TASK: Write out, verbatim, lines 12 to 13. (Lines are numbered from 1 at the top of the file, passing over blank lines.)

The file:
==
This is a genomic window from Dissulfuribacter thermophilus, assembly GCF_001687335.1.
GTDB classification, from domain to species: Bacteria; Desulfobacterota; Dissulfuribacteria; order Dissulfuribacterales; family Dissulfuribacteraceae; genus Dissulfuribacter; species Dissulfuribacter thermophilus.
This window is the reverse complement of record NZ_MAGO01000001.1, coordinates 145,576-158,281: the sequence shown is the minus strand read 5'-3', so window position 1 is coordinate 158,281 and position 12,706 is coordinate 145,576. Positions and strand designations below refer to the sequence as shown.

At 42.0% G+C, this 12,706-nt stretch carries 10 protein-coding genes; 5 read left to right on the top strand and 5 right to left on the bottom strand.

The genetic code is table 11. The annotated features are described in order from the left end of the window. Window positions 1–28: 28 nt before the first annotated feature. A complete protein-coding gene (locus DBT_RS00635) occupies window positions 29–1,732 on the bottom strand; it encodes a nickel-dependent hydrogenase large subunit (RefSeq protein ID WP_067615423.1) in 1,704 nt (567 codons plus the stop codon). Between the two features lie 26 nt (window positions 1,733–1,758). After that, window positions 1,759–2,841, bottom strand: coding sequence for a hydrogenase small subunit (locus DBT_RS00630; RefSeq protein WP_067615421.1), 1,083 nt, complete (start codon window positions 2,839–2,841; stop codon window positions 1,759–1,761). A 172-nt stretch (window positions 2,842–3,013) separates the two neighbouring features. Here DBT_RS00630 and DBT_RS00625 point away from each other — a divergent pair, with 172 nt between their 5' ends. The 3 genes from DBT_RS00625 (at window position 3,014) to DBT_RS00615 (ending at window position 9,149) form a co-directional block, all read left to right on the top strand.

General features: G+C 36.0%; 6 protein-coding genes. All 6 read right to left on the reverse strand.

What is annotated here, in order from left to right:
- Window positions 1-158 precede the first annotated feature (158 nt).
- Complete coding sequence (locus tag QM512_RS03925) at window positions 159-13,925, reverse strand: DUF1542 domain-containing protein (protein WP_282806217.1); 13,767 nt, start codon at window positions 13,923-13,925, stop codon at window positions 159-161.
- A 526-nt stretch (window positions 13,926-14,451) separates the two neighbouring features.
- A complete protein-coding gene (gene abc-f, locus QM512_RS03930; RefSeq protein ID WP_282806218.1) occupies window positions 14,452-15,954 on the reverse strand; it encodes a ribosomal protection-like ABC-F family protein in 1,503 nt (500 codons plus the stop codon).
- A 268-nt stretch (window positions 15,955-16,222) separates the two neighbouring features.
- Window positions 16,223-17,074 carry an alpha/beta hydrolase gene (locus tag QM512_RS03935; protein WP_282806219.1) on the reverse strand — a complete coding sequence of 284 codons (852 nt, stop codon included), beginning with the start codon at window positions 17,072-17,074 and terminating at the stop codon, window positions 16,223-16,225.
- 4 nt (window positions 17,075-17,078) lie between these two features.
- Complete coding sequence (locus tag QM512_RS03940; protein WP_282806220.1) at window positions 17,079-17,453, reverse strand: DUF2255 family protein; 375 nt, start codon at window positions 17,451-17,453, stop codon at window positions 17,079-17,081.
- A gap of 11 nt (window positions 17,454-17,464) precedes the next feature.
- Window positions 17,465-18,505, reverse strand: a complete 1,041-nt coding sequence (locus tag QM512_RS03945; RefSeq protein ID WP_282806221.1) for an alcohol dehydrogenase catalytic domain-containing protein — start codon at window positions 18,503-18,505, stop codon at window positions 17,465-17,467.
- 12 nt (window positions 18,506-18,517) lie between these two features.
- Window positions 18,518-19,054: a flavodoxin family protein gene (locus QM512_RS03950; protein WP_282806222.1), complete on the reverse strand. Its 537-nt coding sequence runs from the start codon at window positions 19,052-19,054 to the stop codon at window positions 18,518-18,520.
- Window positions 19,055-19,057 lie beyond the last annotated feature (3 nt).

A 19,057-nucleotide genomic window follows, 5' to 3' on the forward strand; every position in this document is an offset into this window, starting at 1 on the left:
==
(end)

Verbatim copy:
- A 268-nt stretch (window positions 15,955-16,222) separates the two neighbouring features.
- Window positions 16,223-17,074 carry an alpha/beta hydrolase gene (locus tag QM512_RS03935; protein WP_282806219.1) on the reverse strand — a complete coding sequence of 284 codons (852 nt, stop codon included), beginning with the start codon at window positions 17,072-17,074 and terminating at the stop codon, window positions 16,223-16,225.